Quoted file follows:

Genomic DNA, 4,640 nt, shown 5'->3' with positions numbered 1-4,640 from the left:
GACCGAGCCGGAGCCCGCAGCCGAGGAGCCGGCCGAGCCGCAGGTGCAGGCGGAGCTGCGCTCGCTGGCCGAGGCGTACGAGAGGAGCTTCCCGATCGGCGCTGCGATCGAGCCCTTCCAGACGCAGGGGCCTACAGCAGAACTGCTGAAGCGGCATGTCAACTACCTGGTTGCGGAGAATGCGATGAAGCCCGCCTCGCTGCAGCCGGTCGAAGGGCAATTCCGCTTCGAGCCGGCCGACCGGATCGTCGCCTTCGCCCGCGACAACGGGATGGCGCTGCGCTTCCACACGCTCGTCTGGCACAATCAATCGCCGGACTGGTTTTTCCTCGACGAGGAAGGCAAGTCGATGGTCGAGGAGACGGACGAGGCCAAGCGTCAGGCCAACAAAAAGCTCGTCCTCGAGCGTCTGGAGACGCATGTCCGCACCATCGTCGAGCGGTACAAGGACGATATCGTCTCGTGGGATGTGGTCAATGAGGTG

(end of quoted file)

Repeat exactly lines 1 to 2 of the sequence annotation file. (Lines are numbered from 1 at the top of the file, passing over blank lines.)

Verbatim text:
Genomic DNA, 4,640 nt, shown 5'->3' with positions numbered 1-4,640 from the left:
GACCGAGCCGGAGCCCGCAGCCGAGGAGCCGGCCGAGCCGCAGGTGCAGGCGGAGCTGCGCTCGCTGGCCGAGGCGTACGAGAGGAGCTTCCCGATCGGCGCTGCGATCGAGCCCTTCCAGACGCAGGGGCCTACAGCAGAACTGCTGAAGCGGCATGTCAACTACCTGGTTGCGGAGAATGCGATGAAGCCCGCCTCGCTGCAGCCGGTCGAAGGGCAATTCCGCTTCGAGCCGGCCGACCGGATCGTCGCCTTCGCCCGCGACAACGGGATGGCGCTGCGCTTCCACACGCTCGTCTGGCACAATCAATCGCCGGACTGGTTTTTCCTCGACGAGGAAGGCAAGTCGATGGTCGAGGAGACGGACGAGGCCAAGCGTCAGGCCAACAAAAAGCTCGTCCTCGAGCGTCTGGAGACGCATGTCCGCACCATCGTCGAGCGGTACAAGGACGATATCGTCTCGTGGGATGTGGTCAATGAGGTG